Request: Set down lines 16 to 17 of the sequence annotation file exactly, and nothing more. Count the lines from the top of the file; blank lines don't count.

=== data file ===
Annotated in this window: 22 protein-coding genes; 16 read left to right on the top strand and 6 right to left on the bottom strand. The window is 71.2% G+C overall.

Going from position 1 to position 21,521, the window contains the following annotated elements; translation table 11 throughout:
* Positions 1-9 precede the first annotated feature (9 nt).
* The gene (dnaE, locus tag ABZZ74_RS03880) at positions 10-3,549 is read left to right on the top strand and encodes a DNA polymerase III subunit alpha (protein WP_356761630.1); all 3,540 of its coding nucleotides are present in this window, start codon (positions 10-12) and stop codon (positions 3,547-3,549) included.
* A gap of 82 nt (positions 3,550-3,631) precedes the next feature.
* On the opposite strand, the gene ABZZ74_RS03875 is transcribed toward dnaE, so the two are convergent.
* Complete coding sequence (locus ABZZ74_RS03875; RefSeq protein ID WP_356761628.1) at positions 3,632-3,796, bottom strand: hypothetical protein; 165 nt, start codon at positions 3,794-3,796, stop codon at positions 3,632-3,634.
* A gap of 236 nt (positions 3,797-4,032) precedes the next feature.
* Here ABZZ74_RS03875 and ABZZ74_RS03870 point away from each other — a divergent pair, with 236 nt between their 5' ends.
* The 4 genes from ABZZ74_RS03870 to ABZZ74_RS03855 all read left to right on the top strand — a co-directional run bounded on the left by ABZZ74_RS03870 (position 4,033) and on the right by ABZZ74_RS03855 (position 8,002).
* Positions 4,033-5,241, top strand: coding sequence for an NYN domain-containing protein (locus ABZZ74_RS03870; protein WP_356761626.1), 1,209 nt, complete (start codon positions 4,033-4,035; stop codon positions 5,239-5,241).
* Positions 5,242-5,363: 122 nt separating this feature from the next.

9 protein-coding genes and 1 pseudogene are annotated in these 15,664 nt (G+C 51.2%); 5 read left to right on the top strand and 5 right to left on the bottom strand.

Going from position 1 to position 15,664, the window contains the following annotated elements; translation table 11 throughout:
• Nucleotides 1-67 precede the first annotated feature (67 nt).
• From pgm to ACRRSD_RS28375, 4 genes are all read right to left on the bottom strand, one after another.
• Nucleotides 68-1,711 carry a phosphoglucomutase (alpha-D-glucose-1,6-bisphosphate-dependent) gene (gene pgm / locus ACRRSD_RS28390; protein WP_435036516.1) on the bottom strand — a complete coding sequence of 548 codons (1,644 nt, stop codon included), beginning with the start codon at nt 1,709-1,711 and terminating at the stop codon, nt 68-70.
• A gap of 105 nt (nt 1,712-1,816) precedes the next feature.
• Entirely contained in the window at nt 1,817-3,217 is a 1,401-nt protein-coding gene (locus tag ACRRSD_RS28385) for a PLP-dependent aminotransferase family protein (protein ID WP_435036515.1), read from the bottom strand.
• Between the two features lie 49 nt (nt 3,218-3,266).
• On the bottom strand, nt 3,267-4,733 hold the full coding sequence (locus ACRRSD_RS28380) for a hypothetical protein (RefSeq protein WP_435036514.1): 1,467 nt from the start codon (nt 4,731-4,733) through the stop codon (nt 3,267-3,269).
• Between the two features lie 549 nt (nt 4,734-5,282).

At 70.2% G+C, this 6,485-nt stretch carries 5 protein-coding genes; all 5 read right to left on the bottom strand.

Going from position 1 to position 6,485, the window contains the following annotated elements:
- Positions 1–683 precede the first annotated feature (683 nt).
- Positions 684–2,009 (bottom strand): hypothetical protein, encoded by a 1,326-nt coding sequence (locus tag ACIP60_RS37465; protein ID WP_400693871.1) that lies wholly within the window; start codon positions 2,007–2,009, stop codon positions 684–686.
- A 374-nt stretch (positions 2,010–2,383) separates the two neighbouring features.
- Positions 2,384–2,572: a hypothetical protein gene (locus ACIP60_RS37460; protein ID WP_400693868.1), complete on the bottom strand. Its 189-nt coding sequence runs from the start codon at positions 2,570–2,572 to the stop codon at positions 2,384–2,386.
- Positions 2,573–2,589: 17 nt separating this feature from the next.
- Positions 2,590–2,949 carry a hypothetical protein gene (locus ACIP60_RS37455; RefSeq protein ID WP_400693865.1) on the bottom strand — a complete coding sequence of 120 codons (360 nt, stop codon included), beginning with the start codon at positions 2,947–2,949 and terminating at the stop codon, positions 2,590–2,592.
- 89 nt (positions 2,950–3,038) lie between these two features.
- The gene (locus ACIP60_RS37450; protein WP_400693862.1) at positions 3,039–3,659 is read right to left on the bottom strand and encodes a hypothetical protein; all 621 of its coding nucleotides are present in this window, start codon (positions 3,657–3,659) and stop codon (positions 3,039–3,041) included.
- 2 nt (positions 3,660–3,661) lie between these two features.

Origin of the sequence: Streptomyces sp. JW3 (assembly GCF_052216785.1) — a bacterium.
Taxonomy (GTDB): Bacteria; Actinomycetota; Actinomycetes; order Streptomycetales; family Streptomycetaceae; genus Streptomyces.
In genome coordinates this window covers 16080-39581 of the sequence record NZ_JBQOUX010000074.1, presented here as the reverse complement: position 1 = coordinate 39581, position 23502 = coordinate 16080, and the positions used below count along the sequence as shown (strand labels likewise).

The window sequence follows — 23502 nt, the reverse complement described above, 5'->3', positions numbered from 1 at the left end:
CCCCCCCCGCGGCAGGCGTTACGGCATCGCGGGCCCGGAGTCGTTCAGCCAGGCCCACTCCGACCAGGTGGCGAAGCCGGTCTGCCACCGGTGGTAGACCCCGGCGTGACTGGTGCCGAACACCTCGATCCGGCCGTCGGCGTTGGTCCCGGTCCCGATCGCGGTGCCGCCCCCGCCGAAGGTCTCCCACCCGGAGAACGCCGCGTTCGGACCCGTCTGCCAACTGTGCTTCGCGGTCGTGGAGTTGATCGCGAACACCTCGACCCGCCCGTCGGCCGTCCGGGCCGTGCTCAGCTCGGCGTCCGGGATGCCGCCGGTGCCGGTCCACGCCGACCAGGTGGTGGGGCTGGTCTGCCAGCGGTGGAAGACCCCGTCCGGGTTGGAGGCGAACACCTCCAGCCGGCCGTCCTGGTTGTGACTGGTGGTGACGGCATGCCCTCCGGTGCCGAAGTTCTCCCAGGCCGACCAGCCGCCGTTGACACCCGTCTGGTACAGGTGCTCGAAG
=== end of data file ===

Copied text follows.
• From pgm to ACRRSD_RS28375, 4 genes are all read right to left on the bottom strand, one after another.
• Nucleotides 68-1,711 carry a phosphoglucomutase (alpha-D-glucose-1,6-bisphosphate-dependent) gene (gene pgm / locus ACRRSD_RS28390; protein WP_435036516.1) on the bottom strand — a complete coding sequence of 548 codons (1,644 nt, stop codon included), beginning with the start codon at nt 1,709-1,711 and terminating at the stop codon, nt 68-70.